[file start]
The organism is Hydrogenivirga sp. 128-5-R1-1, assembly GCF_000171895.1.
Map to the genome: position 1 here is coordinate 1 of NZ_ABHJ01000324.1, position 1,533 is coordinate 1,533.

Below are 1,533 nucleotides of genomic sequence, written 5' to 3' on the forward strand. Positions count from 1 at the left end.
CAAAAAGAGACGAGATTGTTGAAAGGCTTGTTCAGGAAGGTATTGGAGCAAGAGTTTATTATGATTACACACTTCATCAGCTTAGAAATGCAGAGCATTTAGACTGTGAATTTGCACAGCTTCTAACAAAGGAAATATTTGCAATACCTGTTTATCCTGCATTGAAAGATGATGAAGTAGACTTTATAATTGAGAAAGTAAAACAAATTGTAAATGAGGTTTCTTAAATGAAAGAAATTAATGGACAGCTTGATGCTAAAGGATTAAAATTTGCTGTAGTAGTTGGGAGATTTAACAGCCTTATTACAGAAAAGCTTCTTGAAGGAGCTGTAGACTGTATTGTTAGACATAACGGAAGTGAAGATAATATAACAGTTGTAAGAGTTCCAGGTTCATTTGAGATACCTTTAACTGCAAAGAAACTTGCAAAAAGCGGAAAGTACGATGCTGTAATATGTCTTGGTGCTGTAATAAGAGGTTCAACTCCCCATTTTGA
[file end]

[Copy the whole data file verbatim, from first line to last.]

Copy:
The organism is Hydrogenivirga sp. 128-5-R1-1, assembly GCF_000171895.1.
Map to the genome: position 1 here is coordinate 1 of NZ_ABHJ01000324.1, position 1,533 is coordinate 1,533.

Below are 1,533 nucleotides of genomic sequence, written 5' to 3' on the forward strand. Positions count from 1 at the left end.
CAAAAAGAGACGAGATTGTTGAAAGGCTTGTTCAGGAAGGTATTGGAGCAAGAGTTTATTATGATTACACACTTCATCAGCTTAGAAATGCAGAGCATTTAGACTGTGAATTTGCACAGCTTCTAACAAAGGAAATATTTGCAATACCTGTTTATCCTGCATTGAAAGATGATGAAGTAGACTTTATAATTGAGAAAGTAAAACAAATTGTAAATGAGGTTTCTTAAATGAAAGAAATTAATGGACAGCTTGATGCTAAAGGATTAAAATTTGCTGTAGTAGTTGGGAGATTTAACAGCCTTATTACAGAAAAGCTTCTTGAAGGAGCTGTAGACTGTATTGTTAGACATAACGGAAGTGAAGATAATATAACAGTTGTAAGAGTTCCAGGTTCATTTGAGATACCTTTAACTGCAAAGAAACTTGCAAAAAGCGGAAAGTACGATGCTGTAATATGTCTTGGTGCTGTAATAAGAGGTTCAACTCCCCATTTTGA